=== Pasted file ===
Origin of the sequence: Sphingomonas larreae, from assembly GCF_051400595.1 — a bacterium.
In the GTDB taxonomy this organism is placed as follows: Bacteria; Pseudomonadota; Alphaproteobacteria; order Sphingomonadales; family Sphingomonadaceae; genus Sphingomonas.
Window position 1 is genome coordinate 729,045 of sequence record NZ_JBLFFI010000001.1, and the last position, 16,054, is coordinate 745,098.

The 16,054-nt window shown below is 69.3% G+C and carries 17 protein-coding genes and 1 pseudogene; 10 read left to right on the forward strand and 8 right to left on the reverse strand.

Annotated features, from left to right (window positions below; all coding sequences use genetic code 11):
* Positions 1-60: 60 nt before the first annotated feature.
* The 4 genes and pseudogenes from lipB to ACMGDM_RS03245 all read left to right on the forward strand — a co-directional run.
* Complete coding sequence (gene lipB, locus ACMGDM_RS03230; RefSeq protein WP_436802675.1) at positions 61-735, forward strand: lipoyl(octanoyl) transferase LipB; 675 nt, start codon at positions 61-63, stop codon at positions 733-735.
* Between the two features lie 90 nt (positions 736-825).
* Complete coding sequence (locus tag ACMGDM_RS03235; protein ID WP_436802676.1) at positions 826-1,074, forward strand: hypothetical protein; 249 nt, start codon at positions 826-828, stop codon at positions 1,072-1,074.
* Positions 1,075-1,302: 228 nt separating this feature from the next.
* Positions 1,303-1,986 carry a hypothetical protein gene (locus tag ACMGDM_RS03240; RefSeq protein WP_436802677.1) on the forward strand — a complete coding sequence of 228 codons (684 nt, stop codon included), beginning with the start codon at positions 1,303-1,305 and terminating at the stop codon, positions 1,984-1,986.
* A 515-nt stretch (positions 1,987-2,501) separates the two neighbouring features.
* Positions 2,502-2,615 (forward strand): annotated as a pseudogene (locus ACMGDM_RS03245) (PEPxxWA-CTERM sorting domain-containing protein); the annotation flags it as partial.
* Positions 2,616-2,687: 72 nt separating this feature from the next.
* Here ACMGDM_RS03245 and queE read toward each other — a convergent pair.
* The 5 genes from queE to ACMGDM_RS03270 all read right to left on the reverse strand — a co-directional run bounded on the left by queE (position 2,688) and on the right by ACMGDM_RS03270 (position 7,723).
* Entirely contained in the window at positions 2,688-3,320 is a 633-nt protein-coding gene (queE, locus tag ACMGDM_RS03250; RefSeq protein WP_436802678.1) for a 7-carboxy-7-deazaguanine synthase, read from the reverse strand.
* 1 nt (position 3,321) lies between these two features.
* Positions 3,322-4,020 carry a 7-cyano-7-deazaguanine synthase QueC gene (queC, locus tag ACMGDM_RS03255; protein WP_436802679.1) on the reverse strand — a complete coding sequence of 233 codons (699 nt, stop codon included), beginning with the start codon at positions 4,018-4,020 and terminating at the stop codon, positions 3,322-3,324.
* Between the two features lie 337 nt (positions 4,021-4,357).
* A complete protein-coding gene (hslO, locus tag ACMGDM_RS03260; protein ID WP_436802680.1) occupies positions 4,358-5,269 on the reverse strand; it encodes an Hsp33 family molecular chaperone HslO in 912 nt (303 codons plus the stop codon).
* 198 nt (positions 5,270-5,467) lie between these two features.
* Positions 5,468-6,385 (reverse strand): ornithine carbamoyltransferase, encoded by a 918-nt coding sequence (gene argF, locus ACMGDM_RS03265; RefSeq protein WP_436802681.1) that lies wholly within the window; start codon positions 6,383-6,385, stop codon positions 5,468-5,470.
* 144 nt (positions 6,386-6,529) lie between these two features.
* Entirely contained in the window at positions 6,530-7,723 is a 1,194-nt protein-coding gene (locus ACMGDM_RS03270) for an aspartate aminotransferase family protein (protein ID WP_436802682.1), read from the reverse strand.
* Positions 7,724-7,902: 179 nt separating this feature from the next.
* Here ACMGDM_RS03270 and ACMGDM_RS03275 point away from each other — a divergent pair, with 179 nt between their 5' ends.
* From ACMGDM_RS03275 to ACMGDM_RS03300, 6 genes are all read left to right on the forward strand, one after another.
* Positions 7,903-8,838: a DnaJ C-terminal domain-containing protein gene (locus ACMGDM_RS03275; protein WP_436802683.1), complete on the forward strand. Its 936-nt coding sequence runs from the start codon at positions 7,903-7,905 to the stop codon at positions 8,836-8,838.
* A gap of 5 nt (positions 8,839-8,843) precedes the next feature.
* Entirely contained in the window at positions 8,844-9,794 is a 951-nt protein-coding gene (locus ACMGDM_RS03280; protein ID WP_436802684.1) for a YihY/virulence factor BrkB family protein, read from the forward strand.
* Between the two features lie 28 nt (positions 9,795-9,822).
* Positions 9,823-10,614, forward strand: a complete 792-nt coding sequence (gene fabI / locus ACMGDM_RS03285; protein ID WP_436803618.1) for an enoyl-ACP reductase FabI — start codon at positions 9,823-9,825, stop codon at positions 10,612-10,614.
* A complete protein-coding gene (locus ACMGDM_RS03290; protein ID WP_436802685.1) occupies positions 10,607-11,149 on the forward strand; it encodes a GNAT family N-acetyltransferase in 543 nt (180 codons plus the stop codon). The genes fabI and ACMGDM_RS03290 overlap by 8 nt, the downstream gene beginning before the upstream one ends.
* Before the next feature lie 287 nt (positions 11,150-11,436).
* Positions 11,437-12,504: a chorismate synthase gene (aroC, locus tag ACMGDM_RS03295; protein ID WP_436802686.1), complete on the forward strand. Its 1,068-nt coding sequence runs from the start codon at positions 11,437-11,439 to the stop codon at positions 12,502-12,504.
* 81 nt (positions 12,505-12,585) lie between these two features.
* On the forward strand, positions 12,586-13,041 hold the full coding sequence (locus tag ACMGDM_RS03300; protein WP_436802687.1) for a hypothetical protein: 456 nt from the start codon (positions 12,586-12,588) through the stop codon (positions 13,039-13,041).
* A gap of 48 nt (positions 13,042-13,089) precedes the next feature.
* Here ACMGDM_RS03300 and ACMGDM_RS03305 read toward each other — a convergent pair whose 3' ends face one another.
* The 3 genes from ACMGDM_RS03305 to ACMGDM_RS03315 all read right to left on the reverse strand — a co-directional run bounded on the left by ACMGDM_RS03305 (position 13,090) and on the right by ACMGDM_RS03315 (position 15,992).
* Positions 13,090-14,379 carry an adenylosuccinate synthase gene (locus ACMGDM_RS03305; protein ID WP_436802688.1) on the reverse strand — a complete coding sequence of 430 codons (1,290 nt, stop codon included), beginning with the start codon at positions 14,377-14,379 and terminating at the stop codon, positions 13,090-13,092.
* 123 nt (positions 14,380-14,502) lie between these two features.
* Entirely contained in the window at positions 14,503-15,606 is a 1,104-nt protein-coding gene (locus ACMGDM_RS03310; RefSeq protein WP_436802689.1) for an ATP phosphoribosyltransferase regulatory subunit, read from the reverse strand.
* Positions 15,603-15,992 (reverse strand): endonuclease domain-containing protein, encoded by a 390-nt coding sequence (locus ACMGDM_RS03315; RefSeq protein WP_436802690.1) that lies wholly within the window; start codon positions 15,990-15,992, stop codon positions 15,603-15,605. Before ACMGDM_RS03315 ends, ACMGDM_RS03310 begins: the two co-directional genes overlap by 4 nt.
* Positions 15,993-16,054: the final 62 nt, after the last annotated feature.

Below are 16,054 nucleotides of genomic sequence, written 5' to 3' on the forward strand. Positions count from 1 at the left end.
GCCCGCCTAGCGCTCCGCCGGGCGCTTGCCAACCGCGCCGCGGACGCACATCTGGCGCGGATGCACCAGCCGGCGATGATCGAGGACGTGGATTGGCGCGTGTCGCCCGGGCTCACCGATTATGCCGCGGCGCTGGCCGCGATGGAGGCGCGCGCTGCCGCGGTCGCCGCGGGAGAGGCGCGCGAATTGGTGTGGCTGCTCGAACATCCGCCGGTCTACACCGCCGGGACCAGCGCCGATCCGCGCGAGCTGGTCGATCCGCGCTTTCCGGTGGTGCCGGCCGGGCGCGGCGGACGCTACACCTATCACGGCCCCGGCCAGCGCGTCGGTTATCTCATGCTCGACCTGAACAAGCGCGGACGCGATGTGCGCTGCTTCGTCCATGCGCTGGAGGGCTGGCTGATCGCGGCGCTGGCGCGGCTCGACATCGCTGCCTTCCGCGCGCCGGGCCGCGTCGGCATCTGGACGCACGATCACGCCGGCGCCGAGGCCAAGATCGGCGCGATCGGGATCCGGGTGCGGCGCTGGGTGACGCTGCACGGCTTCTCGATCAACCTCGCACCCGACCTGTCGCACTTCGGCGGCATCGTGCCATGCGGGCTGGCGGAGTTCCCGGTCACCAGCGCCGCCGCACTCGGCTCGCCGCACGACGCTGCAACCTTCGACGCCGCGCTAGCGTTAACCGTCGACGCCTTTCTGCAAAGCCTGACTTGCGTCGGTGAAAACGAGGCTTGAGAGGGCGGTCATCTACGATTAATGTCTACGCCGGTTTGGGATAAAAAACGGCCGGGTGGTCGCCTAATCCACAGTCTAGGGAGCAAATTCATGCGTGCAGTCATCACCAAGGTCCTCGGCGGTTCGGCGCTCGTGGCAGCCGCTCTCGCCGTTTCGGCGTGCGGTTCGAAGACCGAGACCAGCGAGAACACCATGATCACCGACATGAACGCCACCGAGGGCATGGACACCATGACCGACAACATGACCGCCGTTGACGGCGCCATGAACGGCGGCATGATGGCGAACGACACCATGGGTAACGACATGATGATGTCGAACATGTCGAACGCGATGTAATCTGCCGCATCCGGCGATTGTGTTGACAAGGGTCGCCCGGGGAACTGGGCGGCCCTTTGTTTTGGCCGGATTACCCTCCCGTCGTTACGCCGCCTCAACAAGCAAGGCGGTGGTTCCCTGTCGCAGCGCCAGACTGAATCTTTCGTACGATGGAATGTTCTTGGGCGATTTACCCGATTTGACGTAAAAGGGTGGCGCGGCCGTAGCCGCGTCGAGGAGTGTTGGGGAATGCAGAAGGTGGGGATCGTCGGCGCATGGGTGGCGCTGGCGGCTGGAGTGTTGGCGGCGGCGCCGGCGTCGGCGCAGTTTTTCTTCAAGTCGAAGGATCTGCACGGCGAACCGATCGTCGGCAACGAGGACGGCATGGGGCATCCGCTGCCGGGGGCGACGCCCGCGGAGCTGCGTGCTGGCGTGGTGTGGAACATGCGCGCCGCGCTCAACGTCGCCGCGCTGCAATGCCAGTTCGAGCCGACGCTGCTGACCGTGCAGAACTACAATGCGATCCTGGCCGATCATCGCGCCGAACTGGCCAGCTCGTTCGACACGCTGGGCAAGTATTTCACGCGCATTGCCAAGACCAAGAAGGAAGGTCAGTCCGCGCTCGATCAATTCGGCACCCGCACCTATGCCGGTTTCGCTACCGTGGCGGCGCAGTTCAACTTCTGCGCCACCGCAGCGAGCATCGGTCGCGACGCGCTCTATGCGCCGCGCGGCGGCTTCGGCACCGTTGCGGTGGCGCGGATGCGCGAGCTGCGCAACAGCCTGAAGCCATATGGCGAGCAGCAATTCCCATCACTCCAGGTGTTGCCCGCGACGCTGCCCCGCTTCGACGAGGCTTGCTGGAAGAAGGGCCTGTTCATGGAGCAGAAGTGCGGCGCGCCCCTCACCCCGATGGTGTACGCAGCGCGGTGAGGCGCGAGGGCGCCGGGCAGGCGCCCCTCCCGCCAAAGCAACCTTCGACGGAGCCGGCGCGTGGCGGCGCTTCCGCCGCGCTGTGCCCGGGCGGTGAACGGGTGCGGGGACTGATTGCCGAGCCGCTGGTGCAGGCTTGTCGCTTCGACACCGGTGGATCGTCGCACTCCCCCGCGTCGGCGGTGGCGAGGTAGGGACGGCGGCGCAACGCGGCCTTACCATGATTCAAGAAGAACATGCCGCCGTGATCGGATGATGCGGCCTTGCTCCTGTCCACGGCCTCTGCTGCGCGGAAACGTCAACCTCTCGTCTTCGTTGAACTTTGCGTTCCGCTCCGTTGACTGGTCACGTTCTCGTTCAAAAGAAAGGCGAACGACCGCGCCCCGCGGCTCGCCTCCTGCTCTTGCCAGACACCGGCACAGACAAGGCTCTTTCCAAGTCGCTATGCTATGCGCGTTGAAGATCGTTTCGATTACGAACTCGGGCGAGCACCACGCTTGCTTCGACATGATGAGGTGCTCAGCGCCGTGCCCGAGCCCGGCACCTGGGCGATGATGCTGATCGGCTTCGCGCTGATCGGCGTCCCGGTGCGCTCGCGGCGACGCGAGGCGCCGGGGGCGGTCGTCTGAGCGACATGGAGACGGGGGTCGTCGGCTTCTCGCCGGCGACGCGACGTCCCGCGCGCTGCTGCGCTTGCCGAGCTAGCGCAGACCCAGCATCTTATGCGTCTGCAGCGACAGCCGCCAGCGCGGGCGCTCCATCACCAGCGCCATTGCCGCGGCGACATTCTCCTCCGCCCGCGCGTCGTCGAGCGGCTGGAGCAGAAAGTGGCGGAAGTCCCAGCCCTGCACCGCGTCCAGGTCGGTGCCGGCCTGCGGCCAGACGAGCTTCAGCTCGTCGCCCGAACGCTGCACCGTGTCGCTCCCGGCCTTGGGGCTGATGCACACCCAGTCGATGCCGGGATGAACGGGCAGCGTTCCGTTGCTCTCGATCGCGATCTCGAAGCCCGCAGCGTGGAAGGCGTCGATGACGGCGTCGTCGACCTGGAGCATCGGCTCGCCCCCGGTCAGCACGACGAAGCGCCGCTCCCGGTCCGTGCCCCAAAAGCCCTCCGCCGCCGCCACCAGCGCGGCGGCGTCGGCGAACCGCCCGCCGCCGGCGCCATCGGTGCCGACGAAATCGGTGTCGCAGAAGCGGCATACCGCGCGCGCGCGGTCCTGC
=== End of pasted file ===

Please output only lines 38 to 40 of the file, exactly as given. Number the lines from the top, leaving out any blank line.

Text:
* 81 nt (positions 12,505-12,585) lie between these two features.
* On the forward strand, positions 12,586-13,041 hold the full coding sequence (locus tag ACMGDM_RS03300; protein WP_436802687.1) for a hypothetical protein: 456 nt from the start codon (positions 12,586-12,588) through the stop codon (positions 13,039-13,041).
* A gap of 48 nt (positions 13,042-13,089) precedes the next feature.